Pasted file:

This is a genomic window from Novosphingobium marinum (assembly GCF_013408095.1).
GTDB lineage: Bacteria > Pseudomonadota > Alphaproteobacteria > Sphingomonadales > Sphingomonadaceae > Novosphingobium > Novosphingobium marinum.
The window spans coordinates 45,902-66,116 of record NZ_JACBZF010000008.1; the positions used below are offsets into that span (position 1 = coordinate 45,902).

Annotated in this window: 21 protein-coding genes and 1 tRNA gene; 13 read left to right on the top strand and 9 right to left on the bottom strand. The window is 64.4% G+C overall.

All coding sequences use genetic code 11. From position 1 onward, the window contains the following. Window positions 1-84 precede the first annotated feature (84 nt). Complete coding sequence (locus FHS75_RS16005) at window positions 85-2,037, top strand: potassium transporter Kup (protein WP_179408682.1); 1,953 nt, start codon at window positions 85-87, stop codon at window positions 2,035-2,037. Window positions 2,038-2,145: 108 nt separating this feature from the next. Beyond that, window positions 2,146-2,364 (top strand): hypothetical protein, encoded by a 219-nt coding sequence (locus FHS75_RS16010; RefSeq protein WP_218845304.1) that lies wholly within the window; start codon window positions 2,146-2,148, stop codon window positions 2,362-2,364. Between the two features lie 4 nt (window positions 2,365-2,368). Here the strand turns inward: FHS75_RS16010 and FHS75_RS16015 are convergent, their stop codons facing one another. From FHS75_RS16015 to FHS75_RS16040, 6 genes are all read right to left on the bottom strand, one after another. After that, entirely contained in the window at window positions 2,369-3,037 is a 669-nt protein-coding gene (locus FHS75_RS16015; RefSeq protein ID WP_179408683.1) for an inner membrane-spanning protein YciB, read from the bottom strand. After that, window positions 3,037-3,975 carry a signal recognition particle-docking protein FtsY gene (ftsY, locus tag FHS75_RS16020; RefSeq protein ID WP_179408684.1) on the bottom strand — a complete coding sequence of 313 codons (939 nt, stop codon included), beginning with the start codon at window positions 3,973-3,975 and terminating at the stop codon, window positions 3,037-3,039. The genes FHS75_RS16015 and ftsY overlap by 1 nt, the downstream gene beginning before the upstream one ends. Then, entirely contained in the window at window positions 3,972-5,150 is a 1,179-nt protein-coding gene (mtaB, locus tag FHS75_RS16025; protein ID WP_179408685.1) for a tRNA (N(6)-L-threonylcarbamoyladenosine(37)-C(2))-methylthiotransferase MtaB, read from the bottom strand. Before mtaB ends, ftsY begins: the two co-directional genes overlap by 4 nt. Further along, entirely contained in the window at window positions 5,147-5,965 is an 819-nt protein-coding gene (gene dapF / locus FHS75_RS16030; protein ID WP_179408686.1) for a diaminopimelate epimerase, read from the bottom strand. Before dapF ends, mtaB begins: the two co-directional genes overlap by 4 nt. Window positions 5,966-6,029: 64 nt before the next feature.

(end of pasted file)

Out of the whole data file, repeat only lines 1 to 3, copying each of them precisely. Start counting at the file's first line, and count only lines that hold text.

This is a genomic window from Novosphingobium marinum (assembly GCF_013408095.1).
GTDB lineage: Bacteria > Pseudomonadota > Alphaproteobacteria > Sphingomonadales > Sphingomonadaceae > Novosphingobium > Novosphingobium marinum.
The window spans coordinates 45,902-66,116 of record NZ_JACBZF010000008.1; the positions used below are offsets into that span (position 1 = coordinate 45,902).